DisplayPort 2.1 supports HDR10 media profiles. HDR10 can encode 10 bits per color channel (red, green, blue). That's 30 bits per pixel total compared to 24-bit color in SDR. DP 2.1 has enough bandwidth to run HDR10 at 4K 120 Hz or 8K 60 Hz.

Display Stream Compression (DSC)

Pushing all those bits across a DisplayPort cable generates heat. To help keep thermals in check, DP 2.1 makes use of VESA’s Display Stream Compression (DSC) standard.

DSC works visually lossless compression, shrinking the data stream with no noticeable image quality reduction. This allows DP 2.1 to achieve up to 3:1 compression, enabling higher resolutions and refresh rates. The compression happens in the background without user intervention.

Multi-Monitor Support

With great bandwidth comes great daisy-chaining capability. Since DisplayPort 2.0 is capable of running two 4K displays at up to 144Hz when using 8bpc, then we can only speculate that DisplayPort 2.1 should be able to run up to three 4K 90 Hz displays or two 8K 120 Hz displays from a single port. Note that this is only a speculation based on the presumed capabilities of DisplayPot 2.1.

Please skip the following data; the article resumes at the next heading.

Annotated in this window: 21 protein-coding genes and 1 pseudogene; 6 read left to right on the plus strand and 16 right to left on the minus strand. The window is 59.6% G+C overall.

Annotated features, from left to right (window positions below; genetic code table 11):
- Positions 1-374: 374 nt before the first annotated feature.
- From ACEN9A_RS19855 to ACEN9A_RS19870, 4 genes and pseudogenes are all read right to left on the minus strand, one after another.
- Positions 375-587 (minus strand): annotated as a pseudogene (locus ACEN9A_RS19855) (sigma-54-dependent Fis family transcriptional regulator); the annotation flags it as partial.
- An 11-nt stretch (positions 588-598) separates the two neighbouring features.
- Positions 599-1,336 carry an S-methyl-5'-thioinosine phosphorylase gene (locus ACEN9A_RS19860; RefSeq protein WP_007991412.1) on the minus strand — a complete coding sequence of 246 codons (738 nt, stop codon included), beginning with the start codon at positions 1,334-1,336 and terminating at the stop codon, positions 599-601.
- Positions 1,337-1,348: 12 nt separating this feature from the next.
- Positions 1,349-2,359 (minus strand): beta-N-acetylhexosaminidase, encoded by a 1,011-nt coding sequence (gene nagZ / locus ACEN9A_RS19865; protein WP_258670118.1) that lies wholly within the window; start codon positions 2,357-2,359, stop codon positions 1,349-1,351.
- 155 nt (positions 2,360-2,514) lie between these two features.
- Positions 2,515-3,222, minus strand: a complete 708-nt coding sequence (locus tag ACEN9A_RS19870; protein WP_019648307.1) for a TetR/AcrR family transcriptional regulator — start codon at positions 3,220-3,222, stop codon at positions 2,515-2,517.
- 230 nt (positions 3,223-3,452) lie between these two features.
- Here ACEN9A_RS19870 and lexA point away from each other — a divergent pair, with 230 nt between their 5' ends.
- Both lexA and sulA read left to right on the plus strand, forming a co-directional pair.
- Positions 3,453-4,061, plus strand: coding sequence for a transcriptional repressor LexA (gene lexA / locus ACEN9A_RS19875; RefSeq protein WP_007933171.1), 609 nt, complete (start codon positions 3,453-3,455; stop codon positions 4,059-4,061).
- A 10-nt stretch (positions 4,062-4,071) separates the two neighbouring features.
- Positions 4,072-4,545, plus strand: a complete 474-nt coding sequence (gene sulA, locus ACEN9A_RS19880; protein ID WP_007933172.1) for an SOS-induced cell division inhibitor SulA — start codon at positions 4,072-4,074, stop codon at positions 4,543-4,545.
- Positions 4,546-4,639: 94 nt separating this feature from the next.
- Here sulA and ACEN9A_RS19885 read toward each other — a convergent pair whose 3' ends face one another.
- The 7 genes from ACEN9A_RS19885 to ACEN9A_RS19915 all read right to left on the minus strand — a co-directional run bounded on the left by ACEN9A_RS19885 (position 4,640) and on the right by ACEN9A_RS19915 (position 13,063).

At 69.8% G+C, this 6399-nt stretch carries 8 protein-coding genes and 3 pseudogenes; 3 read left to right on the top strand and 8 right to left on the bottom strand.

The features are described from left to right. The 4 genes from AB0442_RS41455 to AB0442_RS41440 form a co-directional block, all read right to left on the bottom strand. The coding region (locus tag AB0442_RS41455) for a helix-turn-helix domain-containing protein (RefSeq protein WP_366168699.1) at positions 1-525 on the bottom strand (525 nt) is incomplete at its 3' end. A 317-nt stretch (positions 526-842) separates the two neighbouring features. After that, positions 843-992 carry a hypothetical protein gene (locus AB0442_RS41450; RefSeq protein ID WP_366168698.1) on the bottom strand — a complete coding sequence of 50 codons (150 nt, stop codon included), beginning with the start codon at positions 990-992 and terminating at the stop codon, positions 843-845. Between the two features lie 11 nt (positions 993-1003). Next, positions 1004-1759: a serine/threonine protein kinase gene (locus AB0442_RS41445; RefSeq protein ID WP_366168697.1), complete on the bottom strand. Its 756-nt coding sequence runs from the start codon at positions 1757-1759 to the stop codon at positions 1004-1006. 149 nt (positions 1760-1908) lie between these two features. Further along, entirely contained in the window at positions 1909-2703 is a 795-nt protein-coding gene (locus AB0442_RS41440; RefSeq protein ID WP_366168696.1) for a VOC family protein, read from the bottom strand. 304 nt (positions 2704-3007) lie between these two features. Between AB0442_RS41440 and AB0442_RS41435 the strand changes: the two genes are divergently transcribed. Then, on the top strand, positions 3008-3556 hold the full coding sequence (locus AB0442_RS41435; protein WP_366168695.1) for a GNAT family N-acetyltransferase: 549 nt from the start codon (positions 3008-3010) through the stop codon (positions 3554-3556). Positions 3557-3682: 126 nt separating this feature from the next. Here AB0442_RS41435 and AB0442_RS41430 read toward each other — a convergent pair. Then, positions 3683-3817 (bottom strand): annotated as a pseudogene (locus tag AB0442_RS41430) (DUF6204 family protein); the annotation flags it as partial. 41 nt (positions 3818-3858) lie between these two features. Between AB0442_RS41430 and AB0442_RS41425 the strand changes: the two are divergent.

This is a big upgrade from DP 1.4, which was limited to two 4K 144 Hz displays. More screens means more pixels for video editing, stock trading, gaming, and productivity.

DP 2.1 also allows multiple independent video streams on one cable. For example, you could have a 4K game on one monitor and 1080p video playback on a second monitor. The cable has enough capacity to simultaneously run independent connections.

Audio Capabilities

DisplayPort supports high-quality audio along with video. DP 2.1 can transmit audio signals at up to 192 kHz sample rate with 24-bit depth.

USB-C is increasingly used as a unified single-cable docking solution. DisplayPort 2.1 adds support for USB-C as an alternate mode. A USB-C equipped laptop can output DisplayPort video and audio natively through the USB-C port and cable.

Backwards compatibility ensures seamless interoperability with existing DisplayPort displays. DP 2.1 is designed as a superset, including all capabilities from earlier versions.


Comparison of DisplayPort 2.1 with Other Display Interfaces

DisplayPort isn’t the only game in town. HDMI and USB-C are other heavy hitters in the display interface competition. How do they stack up against shiny new DP 2.1? Let’s pit them head-to-head and see who comes out on top!

Display Interfaces Explained

First, a quick overview of the contenders:

HDMI - The familiar HDMI (High Definition Multimedia Interface) has been around since 2003. This audio/video interface is ubiquitous in home entertainment gear like TVs, receivers, and media streamers.

USB-C - USB Type-C is the latest physical connector shape for USB. Its alternate mode allows it to carry DisplayPort video natively over reversible USB-C cables.